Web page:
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Jails and Prisons: Is There a Difference? Which is Better?

Posted by Dmitry Gorin | Sep 24, 2008 | 0 Comments

Some people think that the terms jail and prison are interchangeable. However, at least in Los Angeles, these two terms mean very different things. Qualified Los Angeles criminal defense attorneys who know the system can adequately advise their clients as to which would be the better choice, should that situation arise.County jails in Los Angeles, for example, are run and supervised by the Sheriff's Department and are designed to house inmates with sentences of less than one year, most of whom have been convicted of misdemeanors. Private jails are either small city jails or jails owned and operated by private entities that meet certain criteria and get approval from the state.State prisons, on the other hand, are run and supervised by the California Department of Corrections and Rehabilitation and are designed to house felons who have been sentenced to one or more years in the penitentiary. Inmates sentenced to state prison are generally considered dangerous and, as such, are not eligible for the relative "freedoms" of pay-to-stay confinement. Inmates sentenced to jail, however, are often there because they have been convicted of first-time or nonviolent offenses. Tagged as: california criminal laws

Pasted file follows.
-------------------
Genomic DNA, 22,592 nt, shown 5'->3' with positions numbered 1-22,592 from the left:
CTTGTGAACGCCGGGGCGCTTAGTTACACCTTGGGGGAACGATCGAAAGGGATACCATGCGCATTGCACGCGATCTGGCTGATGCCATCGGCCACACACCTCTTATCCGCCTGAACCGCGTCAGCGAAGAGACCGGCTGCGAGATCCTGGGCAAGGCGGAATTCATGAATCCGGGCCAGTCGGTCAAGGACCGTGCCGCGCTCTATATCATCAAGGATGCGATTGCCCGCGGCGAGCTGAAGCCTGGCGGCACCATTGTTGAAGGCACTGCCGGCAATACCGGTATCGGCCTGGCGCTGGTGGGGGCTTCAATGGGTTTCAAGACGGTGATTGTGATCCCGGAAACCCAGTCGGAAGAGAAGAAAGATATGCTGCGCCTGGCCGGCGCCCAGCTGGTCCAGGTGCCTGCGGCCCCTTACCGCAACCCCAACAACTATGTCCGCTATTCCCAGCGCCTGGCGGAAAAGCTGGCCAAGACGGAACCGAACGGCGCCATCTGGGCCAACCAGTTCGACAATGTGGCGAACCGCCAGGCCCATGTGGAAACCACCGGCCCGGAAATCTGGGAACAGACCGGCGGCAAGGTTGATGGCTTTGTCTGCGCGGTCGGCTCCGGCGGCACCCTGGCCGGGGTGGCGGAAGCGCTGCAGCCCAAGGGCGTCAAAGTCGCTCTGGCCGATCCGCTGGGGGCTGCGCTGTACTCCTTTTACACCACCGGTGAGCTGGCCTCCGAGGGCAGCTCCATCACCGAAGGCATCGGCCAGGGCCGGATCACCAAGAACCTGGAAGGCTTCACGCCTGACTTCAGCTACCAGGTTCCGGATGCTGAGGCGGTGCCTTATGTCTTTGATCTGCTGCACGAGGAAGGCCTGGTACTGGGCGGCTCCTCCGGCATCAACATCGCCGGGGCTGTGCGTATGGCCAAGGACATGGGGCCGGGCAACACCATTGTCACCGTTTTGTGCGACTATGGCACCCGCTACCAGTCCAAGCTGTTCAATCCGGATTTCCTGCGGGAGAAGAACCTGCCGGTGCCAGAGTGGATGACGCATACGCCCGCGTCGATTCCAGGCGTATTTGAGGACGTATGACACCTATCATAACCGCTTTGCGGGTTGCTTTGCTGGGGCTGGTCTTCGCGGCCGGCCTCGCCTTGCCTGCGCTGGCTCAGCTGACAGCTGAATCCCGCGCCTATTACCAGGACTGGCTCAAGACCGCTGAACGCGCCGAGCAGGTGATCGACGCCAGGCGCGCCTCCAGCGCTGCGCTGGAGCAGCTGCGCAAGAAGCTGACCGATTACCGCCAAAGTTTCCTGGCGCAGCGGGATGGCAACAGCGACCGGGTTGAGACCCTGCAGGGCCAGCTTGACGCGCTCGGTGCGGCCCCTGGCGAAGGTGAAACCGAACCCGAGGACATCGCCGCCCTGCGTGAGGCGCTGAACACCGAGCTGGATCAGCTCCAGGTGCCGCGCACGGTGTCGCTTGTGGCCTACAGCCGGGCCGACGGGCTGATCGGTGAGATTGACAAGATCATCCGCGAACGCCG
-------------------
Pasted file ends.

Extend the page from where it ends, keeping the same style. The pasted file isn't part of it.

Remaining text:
Katie Meschke on May 21, 2009 at 11:18 p.m. wrote: I hadn't really considered the types of differences between a jail and a prison until now...I confess I always used the terms interchangeably. I have to wonder, though, what effect this separation has on those who are doing time. Though I am not really familiar with the way these systems work, I feel like it would be better to have both severe crimes and petty ones served along with each other. The separation could cause a perpetuation of crime for those with a worse history. When put with others who have committed equally, if not worse, crimes, a person might feel more threatened by the surroundings and more likely to commit violence, while those serving a year or less in jail may not realize the severity of imprisonment. Katie Meschke Comm. 139 ID 503542506

About the Author

Dmitry Gorin

Dmitry Gorin is a licensed attorney, who has been involved in criminal trial work and pretrial litigation since 1994. Before becoming partner in Eisner Gorin LLP, Mr. Gorin was a Senior Deputy District Attorney in Los Angeles Courts for more than ten years. As a criminal tri...


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